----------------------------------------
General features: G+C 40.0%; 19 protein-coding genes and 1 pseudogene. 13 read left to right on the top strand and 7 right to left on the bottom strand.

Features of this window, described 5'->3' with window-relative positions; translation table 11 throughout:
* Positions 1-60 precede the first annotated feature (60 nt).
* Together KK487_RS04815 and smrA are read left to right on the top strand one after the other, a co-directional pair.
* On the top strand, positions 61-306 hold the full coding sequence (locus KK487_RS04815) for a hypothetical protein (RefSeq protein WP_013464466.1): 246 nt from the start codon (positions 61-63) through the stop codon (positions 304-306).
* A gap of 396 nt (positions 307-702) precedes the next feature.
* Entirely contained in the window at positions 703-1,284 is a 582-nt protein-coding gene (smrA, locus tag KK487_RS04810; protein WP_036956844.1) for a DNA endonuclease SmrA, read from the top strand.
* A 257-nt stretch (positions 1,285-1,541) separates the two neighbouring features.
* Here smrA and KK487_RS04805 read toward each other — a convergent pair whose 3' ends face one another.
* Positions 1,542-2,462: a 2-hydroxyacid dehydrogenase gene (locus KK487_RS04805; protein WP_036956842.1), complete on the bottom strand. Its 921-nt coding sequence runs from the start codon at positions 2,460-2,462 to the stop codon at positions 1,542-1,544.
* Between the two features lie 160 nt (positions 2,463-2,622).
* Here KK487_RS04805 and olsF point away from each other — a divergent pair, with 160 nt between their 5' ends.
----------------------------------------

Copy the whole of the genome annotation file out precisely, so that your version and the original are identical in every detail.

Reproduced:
General features: G+C 40.0%; 19 protein-coding genes and 1 pseudogene. 13 read left to right on the top strand and 7 right to left on the bottom strand.

Features of this window, described 5'->3' with window-relative positions; translation table 11 throughout:
* Positions 1-60 precede the first annotated feature (60 nt).
* Together KK487_RS04815 and smrA are read left to right on the top strand one after the other, a co-directional pair.
* On the top strand, positions 61-306 hold the full coding sequence (locus KK487_RS04815) for a hypothetical protein (RefSeq protein WP_013464466.1): 246 nt from the start codon (positions 61-63) through the stop codon (positions 304-306).
* A gap of 396 nt (positions 307-702) precedes the next feature.
* Entirely contained in the window at positions 703-1,284 is a 582-nt protein-coding gene (smrA, locus tag KK487_RS04810; protein WP_036956844.1) for a DNA endonuclease SmrA, read from the top strand.
* A 257-nt stretch (positions 1,285-1,541) separates the two neighbouring features.
* Here smrA and KK487_RS04805 read toward each other — a convergent pair whose 3' ends face one another.
* Positions 1,542-2,462: a 2-hydroxyacid dehydrogenase gene (locus KK487_RS04805; protein WP_036956842.1), complete on the bottom strand. Its 921-nt coding sequence runs from the start codon at positions 2,460-2,462 to the stop codon at positions 1,542-1,544.
* Between the two features lie 160 nt (positions 2,463-2,622).
* Here KK487_RS04805 and olsF point away from each other — a divergent pair, with 160 nt between their 5' ends.